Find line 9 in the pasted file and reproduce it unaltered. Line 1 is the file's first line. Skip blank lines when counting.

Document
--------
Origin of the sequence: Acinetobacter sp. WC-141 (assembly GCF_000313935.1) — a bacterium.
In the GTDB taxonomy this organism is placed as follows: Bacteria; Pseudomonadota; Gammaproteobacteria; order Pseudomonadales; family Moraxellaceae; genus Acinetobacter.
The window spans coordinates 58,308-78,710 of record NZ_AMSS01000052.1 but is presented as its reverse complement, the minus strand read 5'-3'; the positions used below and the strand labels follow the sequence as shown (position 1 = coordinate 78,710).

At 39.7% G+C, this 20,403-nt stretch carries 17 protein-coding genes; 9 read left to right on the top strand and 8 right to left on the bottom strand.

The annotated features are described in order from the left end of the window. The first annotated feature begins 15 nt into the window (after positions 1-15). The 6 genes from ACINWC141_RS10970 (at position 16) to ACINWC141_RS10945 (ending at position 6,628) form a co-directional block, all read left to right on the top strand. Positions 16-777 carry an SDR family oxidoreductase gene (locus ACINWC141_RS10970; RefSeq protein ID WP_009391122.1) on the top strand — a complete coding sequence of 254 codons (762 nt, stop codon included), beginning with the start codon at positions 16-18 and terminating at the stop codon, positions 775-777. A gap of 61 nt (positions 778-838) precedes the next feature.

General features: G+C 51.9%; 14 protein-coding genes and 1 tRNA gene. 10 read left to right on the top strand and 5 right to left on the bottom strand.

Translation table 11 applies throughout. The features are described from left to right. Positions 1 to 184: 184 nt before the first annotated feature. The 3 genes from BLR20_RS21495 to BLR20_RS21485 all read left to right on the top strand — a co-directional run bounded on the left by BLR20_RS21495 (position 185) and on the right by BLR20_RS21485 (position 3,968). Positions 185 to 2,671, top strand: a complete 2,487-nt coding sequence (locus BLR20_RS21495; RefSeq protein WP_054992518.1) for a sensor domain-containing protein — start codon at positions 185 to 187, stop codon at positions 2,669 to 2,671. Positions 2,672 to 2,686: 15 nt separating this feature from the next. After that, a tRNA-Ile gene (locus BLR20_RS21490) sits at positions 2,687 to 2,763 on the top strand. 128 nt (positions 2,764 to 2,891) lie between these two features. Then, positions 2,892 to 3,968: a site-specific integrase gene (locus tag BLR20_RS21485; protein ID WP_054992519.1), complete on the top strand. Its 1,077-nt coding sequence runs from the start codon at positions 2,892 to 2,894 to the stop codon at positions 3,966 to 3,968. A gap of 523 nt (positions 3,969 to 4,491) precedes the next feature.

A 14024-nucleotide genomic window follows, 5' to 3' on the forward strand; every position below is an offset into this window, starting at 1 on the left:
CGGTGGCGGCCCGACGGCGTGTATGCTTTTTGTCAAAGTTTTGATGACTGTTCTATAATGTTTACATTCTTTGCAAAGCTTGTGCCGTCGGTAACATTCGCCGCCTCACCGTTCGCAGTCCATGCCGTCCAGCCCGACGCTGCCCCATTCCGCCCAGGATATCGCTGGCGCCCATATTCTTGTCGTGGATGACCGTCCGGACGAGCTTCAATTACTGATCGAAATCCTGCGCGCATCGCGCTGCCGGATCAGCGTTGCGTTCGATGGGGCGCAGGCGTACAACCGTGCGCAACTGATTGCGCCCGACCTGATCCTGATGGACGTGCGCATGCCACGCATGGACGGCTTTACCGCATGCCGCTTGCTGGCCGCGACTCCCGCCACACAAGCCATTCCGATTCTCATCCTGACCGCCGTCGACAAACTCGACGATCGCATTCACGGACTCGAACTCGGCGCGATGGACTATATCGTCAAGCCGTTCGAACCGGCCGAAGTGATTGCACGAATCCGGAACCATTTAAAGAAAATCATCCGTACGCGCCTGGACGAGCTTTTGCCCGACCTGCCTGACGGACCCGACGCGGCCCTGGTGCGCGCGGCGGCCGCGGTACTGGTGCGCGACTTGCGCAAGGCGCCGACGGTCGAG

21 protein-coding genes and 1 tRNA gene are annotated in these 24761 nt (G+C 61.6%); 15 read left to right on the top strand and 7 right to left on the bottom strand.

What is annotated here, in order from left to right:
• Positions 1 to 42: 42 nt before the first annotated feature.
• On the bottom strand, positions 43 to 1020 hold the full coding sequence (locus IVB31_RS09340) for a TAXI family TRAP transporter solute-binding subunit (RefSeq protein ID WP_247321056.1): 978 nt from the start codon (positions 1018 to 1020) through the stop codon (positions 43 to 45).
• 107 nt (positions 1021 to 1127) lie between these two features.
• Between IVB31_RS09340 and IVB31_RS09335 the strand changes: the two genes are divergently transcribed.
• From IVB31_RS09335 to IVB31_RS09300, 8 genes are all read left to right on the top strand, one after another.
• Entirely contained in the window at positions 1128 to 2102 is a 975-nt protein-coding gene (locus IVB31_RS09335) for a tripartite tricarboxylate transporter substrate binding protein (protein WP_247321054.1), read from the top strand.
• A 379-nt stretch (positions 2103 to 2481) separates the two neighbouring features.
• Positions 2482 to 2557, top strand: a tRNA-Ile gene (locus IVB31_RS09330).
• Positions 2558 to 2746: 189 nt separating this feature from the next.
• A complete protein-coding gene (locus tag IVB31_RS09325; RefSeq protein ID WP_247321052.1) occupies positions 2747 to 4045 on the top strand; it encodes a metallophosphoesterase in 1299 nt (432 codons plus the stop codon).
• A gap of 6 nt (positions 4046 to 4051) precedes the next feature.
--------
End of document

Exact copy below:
CGGTGGCGGCCCGACGGCGTGTATGCTTTTTGTCAAAGTTTTGATGACTGTTCTATAATGTTTACATTCTTTGCAAAGCTTGTGCCGTCGGTAACATTCGCCGCCTCACCGTTCGCAGTCCATGCCGTCCAGCCCGACGCTGCCCCATTCCGCCCAGGATATCGCTGGCGCCCATATTCTTGTCGTGGATGACCGTCCGGACGAGCTTCAATTACTGATCGAAATCCTGCGCGCATCGCGCTGCCGGATCAGCGTTGCGTTCGATGGGGCGCAGGCGTACAACCGTGCGCAACTGATTGCGCCCGACCTGATCCTGATGGACGTGCGCATGCCACGCATGGACGGCTTTACCGCATGCCGCTTGCTGGCCGCGACTCCCGCCACACAAGCCATTCCGATTCTCATCCTGACCGCCGTCGACAAACTCGACGATCGCATTCACGGACTCGAACTCGGCGCGATGGACTATATCGTCAAGCCGTTCGAACCGGCCGAAGTGATTGCACGAATCCGGAACCATTTAAAGAAAATCATCCGTACGCGCCTGGACGAGCTTTTGCCCGACCTGCCTGACGGACCCGACGCGGCCCTGGTGCGCGCGGCGGCCGCGGTACTGGTGCGCGACTTGCGCAAGGCGCCGACGGTCGAG